Jessie Veeder, Published January 19 2013
Coming Home: Cattle dog a necessary companion
The first is a dependable four-wheel-drive pickup that stores fencing supplies, grain buckets, spare tires, twine, dirt, little pieces of hay and 37 left-hand gloves under the seat.
The other is a dependable horse with four good feet to get to the places the pickup can’t.
And the most important is a dog made to ride in the back of the pickup, trot beside your horse and chase the varmints out of your yard and the cattle out of the deep, thick brush that lines the coulees.
But, let me be a bit more specific here. I’ve found myself out here with a 105-pound lab that attempts to uproot every oak tree on the place on a constant quest for the biggest stick and a husky pug with one eye and a tendency to pee on my favorite boots.
No, on a ranch you don’t really need an oversized and overambitious hunting dog, and you sure don’t need a leg-lifting, porcupine-fighting, delusional pug.
What you do need is a cattle dog. And they are a different species altogether.
Throughout my life the ranch has been home to some hardworking and loyal cow dogs, and I recall each one with the fondness you place on a childhood friend as she passes through your memory on an ordinary day. Because each one of those dogs lived through significant seasons of my life, wagging their tails and rolling over for a belly scratch as I stepped off the bus after my first day of school and out of the car after my first dance, first date, first big gig and first semester of college.
Looking back I realize that I’ve attached these animals to moments in my life where I found my face buried in their fur looking for comfort, companionship or something I couldn’t explain at the time.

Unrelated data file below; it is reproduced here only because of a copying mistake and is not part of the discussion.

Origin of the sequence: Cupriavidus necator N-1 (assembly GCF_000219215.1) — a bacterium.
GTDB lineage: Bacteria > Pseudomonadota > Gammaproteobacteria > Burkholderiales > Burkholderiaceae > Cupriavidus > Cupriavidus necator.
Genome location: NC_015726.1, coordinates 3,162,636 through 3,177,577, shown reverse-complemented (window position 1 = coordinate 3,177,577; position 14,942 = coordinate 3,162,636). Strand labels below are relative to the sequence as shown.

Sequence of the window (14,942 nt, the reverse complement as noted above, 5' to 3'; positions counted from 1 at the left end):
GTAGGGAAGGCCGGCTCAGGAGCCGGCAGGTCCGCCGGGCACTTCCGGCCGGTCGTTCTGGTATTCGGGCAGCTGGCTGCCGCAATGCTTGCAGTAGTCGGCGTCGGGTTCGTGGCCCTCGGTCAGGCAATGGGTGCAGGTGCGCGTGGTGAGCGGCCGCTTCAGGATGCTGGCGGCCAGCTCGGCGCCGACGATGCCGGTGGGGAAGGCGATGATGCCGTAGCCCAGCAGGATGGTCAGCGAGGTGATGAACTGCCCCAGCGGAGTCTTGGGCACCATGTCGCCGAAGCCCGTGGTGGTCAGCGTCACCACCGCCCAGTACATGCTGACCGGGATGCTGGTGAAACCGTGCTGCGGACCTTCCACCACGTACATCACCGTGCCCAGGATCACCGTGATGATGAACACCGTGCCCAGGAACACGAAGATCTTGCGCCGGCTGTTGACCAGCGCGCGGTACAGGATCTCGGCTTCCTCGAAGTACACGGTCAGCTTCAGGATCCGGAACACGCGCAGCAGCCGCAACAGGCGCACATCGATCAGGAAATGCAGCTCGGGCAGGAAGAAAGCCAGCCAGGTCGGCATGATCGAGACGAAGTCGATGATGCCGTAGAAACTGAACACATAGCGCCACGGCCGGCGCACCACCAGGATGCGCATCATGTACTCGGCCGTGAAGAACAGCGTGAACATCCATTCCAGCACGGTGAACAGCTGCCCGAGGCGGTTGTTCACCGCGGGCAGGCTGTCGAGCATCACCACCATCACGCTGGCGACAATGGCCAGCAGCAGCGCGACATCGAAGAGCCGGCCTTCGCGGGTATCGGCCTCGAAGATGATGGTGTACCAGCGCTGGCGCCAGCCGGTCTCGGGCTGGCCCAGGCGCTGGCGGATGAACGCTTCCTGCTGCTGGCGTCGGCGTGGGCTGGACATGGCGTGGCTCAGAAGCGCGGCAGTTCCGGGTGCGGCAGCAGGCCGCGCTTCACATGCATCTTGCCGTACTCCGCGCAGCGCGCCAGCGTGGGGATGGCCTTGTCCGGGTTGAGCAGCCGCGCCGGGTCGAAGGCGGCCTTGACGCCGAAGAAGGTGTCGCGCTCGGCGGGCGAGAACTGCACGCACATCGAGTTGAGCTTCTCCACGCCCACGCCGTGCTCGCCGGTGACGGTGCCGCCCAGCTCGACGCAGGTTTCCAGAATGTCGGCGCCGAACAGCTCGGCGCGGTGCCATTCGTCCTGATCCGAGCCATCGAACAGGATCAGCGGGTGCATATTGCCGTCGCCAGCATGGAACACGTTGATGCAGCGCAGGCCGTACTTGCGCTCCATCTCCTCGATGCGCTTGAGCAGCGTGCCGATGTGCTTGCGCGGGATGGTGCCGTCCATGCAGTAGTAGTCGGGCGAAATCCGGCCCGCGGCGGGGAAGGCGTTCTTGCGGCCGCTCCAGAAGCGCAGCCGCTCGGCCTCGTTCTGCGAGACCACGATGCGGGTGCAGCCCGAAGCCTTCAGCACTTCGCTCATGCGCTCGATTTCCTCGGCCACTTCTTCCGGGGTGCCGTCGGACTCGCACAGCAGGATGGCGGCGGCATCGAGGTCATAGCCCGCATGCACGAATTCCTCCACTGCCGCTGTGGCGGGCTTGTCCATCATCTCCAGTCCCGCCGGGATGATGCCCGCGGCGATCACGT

My grandmother’s border collie soaked up the tears that fell after her unexpected death and her puppy protected me from snakes on my long, isolated, adolescent walks. I let the kelpie sleep in my room after my first breakup and, Pudge, our hand-me-down Aussie, came to live with me in Grand Forks when I found myself lonesome and overwhelmed during my last year of college.
It’s funny to think that these dogs, bred for aggression, herding and moving cattle through the roughest terrain, are also tender and unexpected therapists disguised in thick, bur-filled coats.
When I grew up and got my own place, the first thing I did was get a little brown puppy who turned into the big brown dog out there in my front yard chewing on sticks.
Having a dog has always made me feel more like myself, regardless of their bloodlines.
Pudge is nearing the end of her life now, and soon she will exist only in the memories I have of her curled up at the foot of my bed so far from home with little pieces of the ranch stuck in her thick fur.
Last weekend I rode along with my dad and husband to pick up a new puppy from a neighbor. Pudge’s old age has prevented her from helping with the cattle and – despite the pug’s best efforts – we need to work on raising a new cow dog out here.
In the backseat of my dad’s pickup I held our newest addition on my lap. I rubbed her soft ears and wondered if she knew what she was made for and what kind of tears might soak her fur.
I looked out the window at my frozen world flying by and smiled knowing she was now stuck to this memory of sitting in the back seat of my father’s pickup, a grown woman in a stocking cap, listening to my dad and husband talk weather, cattle and the plans we all have for this tiny, fluffy, most necessary thing.
This column was written exclusively for The Forum.
Jessie Veeder is a musician and writer living with her husband on a ranch near Watford City, N.D..